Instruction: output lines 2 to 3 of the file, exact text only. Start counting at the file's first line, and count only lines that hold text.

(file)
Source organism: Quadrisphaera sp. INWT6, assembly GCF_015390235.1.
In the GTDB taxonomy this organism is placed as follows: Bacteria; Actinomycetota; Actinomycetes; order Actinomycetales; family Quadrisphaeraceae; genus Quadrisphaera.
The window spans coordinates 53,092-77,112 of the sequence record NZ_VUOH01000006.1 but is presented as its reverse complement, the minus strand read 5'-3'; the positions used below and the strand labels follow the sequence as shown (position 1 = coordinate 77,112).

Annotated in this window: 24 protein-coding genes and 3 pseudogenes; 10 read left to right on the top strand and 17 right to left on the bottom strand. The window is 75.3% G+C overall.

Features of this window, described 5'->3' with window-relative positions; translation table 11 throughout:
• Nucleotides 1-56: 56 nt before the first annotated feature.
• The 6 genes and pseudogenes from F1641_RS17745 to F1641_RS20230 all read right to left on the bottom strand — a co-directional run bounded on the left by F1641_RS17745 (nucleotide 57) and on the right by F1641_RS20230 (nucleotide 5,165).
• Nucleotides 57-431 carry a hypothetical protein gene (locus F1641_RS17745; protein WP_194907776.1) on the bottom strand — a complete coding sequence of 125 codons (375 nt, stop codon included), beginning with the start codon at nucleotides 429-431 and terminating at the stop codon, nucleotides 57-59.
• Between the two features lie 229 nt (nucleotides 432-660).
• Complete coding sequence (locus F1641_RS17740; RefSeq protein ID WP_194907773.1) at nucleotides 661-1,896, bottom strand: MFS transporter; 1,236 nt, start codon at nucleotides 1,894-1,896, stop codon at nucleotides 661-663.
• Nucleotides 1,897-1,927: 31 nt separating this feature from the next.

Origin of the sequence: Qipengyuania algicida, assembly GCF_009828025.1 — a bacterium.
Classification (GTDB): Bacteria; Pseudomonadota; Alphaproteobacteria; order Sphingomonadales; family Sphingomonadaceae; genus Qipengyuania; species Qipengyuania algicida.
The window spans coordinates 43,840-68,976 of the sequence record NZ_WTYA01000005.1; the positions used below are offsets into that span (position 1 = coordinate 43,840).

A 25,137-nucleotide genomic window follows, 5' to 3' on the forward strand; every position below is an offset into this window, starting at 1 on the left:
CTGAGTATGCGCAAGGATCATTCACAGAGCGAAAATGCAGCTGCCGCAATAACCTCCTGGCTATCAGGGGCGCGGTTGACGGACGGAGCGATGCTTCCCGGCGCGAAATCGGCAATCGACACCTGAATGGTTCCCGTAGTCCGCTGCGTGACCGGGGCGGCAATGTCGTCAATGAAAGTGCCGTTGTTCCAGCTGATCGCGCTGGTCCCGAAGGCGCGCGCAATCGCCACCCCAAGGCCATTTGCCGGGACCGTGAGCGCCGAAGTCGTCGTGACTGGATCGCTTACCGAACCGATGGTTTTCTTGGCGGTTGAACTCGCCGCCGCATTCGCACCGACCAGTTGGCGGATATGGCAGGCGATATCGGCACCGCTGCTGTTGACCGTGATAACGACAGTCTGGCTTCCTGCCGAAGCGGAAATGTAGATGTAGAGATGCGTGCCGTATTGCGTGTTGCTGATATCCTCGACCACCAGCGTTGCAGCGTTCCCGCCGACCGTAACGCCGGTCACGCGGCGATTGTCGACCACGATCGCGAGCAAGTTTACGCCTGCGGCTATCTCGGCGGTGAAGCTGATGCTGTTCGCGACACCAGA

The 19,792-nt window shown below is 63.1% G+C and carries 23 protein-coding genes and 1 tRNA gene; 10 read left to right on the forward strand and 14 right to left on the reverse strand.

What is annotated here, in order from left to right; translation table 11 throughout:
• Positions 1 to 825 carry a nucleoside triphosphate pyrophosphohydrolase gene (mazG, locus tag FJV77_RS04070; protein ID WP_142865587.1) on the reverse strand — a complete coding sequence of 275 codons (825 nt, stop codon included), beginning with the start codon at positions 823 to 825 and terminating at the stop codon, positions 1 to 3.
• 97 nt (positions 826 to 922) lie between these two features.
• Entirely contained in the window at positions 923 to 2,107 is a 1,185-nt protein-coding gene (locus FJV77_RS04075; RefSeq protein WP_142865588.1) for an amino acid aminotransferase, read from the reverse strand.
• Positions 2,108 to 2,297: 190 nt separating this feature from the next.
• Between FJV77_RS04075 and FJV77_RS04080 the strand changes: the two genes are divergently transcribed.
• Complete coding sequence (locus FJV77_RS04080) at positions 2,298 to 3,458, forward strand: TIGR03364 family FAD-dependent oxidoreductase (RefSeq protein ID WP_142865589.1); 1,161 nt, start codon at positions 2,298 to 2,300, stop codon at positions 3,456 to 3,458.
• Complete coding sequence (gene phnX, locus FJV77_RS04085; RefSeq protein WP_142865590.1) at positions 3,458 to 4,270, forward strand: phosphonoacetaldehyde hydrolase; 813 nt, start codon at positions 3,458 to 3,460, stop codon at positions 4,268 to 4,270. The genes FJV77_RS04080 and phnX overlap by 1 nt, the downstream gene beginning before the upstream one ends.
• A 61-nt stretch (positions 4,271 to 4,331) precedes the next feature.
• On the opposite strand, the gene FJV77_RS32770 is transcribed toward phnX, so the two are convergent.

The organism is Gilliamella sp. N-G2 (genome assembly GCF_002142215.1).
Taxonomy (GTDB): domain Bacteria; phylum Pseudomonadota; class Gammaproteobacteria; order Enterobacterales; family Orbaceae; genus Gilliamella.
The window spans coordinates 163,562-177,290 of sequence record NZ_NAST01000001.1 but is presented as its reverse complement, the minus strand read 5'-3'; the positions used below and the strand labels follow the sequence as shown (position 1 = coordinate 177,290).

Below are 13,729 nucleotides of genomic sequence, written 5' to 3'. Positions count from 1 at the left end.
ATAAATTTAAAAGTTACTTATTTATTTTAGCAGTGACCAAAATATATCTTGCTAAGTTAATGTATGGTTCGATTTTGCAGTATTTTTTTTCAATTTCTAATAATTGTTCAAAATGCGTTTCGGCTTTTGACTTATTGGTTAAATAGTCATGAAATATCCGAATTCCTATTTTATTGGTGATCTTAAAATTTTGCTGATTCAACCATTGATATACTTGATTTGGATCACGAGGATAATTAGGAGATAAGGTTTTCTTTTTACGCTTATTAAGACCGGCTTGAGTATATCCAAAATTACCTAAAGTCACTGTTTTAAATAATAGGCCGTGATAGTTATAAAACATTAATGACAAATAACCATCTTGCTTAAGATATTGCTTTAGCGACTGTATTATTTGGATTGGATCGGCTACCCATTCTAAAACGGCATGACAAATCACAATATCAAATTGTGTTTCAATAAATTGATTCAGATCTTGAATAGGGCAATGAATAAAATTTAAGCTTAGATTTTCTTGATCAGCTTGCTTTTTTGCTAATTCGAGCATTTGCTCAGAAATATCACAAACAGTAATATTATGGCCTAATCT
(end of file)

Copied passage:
In the GTDB taxonomy this organism is placed as follows: Bacteria; Actinomycetota; Actinomycetes; order Actinomycetales; family Quadrisphaeraceae; genus Quadrisphaera.
The window spans coordinates 53,092-77,112 of the sequence record NZ_VUOH01000006.1 but is presented as its reverse complement, the minus strand read 5'-3'; the positions used below and the strand labels follow the sequence as shown (position 1 = coordinate 77,112).